Running: Getting Started & How To Improve your PerformancePosted on November 24th, 2016
Running is a great benefit for your health, fitness and wellbeing and is conveniently accessible, as there are minimal costs involved and you can run anywhere. If you are new to running, our physio, Martin and the guys at Up and Running Manchester, have provided some tips you may find useful to start running and stay motivated.
Appropriate footwear is very important when running to reduce the risk of injury.
Specialist running footwear shops are also great starting points to discuss which shoe is best for you. For those who are based in Manchester City Centre, Tom holds a clinic on the shop floor of Up & Running, Deansgate, Manchester, M3 3WR.
Together, Tom and the Manchester team can work closely in finding the correct shoe choice from beginner to seasoned athlete. Leading free 30 minute Biomechanical Assessments, you can book in for an appointment and be seen by our Podiatrist; he can answer any queries you have, whether it’s about improving your running technique or the best footwear for you. Plus, with the knowledgeable Up & Running guys on hand to provide tips and recommendations, we’re sure you will be one of the most informed runners out there. Each member of the team has a huge amount of experience ranging from sprinting to ultra-running, 5ks to marathons.
The best warm up is a gentle movement which replicates the exercise you are about to start. An example of this for running would be marching on the spot or a 5-minute walk and gradually increasing your speed to a faster pace eventually progressing in to a run. Dynamic stretches can also be used as part of your warm up.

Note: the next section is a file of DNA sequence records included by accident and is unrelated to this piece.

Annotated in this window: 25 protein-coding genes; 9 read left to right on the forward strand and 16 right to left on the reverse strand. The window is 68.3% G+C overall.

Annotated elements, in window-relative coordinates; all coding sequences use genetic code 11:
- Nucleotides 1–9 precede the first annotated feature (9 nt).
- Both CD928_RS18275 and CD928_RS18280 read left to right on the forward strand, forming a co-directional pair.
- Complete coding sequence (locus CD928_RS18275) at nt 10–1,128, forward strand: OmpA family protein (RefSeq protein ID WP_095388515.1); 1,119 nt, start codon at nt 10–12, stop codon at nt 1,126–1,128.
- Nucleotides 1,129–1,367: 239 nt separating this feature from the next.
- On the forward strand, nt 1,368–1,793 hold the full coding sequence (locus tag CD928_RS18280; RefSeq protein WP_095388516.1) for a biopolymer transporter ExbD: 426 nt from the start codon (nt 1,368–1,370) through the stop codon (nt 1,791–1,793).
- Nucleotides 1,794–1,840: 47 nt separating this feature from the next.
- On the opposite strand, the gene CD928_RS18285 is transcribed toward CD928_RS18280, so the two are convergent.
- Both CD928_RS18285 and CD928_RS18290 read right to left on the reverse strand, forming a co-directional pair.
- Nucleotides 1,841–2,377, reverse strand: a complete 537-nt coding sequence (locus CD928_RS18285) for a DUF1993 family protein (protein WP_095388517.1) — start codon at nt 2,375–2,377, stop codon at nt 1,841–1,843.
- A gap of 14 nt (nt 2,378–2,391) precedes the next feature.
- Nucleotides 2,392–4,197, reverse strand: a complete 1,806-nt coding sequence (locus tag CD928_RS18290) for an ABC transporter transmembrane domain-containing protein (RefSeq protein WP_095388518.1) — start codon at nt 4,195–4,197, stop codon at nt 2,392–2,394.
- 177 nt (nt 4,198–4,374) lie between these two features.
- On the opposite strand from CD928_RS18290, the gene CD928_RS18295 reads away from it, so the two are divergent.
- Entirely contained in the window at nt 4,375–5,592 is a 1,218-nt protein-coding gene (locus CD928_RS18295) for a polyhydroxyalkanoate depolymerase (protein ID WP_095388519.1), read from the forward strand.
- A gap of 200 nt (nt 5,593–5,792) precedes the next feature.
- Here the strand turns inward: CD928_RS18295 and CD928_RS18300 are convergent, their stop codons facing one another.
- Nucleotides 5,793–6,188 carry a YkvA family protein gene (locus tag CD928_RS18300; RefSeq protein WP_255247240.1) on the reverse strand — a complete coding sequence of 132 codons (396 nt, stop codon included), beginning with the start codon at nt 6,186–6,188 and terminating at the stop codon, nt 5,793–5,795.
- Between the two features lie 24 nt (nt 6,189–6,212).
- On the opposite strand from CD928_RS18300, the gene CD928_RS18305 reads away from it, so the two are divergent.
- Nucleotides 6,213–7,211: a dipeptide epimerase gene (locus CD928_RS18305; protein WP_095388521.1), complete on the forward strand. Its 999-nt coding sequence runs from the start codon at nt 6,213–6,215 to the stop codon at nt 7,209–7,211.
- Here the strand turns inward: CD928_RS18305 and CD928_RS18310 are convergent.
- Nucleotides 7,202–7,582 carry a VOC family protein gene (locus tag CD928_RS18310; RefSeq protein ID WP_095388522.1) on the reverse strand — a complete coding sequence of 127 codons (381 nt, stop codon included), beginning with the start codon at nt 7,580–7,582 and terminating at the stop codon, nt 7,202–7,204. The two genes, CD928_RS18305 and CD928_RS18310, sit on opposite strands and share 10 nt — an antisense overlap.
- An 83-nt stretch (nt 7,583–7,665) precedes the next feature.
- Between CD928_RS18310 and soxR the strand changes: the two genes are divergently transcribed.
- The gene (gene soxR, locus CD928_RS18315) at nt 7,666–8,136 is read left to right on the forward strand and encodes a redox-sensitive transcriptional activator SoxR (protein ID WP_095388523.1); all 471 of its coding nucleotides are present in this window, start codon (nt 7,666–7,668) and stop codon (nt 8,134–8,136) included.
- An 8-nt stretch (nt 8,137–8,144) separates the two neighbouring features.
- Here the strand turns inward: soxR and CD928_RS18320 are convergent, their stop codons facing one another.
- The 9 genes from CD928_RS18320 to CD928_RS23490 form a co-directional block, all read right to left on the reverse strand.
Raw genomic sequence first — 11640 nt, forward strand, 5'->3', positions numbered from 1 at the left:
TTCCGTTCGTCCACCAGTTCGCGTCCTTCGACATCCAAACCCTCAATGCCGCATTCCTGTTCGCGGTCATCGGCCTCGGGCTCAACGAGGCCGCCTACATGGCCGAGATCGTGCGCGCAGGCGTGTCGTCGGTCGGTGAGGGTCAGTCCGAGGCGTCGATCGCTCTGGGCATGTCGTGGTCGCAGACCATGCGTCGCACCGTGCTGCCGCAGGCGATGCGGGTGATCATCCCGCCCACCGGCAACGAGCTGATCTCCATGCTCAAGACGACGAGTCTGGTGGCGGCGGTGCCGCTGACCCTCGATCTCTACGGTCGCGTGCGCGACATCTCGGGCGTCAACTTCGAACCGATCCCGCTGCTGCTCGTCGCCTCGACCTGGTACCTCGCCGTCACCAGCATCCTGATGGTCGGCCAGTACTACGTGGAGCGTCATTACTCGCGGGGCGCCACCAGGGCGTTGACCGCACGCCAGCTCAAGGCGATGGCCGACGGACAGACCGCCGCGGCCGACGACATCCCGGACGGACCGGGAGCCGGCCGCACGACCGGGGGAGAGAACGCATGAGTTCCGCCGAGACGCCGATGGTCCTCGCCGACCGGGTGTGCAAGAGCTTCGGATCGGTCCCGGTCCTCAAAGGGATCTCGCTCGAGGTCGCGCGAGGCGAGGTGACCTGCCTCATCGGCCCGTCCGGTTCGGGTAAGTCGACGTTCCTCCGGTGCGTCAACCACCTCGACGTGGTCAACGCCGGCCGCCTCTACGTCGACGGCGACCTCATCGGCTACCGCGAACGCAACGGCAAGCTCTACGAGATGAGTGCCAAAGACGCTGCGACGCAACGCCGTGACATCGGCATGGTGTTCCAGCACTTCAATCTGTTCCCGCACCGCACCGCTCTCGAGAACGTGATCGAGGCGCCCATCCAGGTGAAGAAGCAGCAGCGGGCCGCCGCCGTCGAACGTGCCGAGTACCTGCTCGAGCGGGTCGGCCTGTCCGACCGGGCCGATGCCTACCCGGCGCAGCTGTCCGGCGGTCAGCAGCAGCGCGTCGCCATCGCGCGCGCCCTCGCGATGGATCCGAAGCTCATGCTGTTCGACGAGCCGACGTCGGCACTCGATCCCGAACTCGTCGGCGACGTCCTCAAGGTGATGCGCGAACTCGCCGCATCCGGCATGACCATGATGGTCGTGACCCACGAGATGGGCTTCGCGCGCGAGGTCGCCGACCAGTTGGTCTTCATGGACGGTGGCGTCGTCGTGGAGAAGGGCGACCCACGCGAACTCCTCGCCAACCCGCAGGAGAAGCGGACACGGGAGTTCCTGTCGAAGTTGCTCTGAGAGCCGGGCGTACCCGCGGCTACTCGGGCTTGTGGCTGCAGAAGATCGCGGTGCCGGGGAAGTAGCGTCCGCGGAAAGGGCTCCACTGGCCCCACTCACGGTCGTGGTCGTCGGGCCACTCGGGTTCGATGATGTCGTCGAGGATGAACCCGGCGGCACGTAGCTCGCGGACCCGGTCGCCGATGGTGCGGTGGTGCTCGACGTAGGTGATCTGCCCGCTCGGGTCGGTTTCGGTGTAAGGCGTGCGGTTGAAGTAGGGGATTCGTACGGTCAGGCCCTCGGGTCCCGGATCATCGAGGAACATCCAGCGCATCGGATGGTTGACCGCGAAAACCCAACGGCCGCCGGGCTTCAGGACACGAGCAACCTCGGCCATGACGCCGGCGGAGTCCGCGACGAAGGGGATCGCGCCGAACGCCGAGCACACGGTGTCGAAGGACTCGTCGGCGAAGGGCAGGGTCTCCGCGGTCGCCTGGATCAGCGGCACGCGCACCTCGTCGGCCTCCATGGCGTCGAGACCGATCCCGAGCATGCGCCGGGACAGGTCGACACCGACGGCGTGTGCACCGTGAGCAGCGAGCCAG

To reduce the risk of overuse injuries, it is important to gradually increase your distance and to incorporate rest days into your routine. To start, try running 2-3 times a week with rest days in between each running day; Rest days are days off from running to allow your muscles time to recover. Initially if you are new to exercise, you may benefit from not doing any exercise on these days. As your capacity to exercise increases, you can do a different form of exercise during rest days, which works different muscles from the ones used when running; for example, you could do an upper body exercise routine.
Gradually increasing the distance you run is key to reducing your injury risk. To help with this, the NHS has a good plan called “couch to 5k” which demonstrates how you can go from no exercise, to running 5km over a 9-week period.
When you have completed your run, it is important to cool down and stretch your major muscles. An easy way to cool down is to walk the last 5 minutes of your run, followed by static stretches. It is good practice to stretch your whole body after exercise, upper and lower body. Appropriate lower body stretches are lower back, glute (buttocks), hip flexors, quads (front of thigh), hamstrings and calf stretches. For best results, aim to hold the stretches for 3 x 20 seconds. We do have instructions of each of these stretches with instructions of how to complete so feel free to contact us if you require help.
Keep getting short term goals that will help you achieve your long term running goal. Achieving a goal is a great motivator to continue exercising and achieving a goal is a great reminder of how far you have come. A further way to remain motivated is to participate in group exercise. Research shows that exercising with people improves long term compliance to exercise. Try to run with a friend or even join a running club.
Up and Running Manchester are currently holding a sale for the next couple of weeks. Savings range from 10% off up to 60% off products, for further information visit their website here.